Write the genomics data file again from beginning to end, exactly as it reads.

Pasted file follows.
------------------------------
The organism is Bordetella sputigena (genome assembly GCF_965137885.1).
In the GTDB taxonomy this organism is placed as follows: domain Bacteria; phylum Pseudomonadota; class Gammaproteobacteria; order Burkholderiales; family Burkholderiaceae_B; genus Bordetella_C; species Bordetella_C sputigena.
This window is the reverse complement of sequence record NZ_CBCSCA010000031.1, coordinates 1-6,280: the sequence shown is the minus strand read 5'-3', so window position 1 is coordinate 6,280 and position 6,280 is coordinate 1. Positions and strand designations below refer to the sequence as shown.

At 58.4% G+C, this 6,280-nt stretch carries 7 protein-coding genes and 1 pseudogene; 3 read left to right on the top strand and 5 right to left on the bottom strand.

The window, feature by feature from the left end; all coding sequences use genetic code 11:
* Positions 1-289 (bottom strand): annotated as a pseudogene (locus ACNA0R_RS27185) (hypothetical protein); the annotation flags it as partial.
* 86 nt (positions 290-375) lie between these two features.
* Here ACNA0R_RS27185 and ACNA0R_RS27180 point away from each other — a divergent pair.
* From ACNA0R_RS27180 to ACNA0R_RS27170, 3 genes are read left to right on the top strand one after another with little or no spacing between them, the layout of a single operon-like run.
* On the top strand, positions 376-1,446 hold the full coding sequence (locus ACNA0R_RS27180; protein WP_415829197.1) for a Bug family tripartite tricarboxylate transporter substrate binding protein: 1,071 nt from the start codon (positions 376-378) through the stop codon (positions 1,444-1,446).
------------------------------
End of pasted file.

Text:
The organism is Bordetella sputigena (genome assembly GCF_965137885.1).
In the GTDB taxonomy this organism is placed as follows: domain Bacteria; phylum Pseudomonadota; class Gammaproteobacteria; order Burkholderiales; family Burkholderiaceae_B; genus Bordetella_C; species Bordetella_C sputigena.
This window is the reverse complement of sequence record NZ_CBCSCA010000031.1, coordinates 1-6,280: the sequence shown is the minus strand read 5'-3', so window position 1 is coordinate 6,280 and position 6,280 is coordinate 1. Positions and strand designations below refer to the sequence as shown.

At 58.4% G+C, this 6,280-nt stretch carries 7 protein-coding genes and 1 pseudogene; 3 read left to right on the top strand and 5 right to left on the bottom strand.

The window, feature by feature from the left end; all coding sequences use genetic code 11:
* Positions 1-289 (bottom strand): annotated as a pseudogene (locus ACNA0R_RS27185) (hypothetical protein); the annotation flags it as partial.
* 86 nt (positions 290-375) lie between these two features.
* Here ACNA0R_RS27185 and ACNA0R_RS27180 point away from each other — a divergent pair.
* From ACNA0R_RS27180 to ACNA0R_RS27170, 3 genes are read left to right on the top strand one after another with little or no spacing between them, the layout of a single operon-like run.
* On the top strand, positions 376-1,446 hold the full coding sequence (locus ACNA0R_RS27180; protein WP_415829197.1) for a Bug family tripartite tricarboxylate transporter substrate binding protein: 1,071 nt from the start codon (positions 376-378) through the stop codon (positions 1,444-1,446).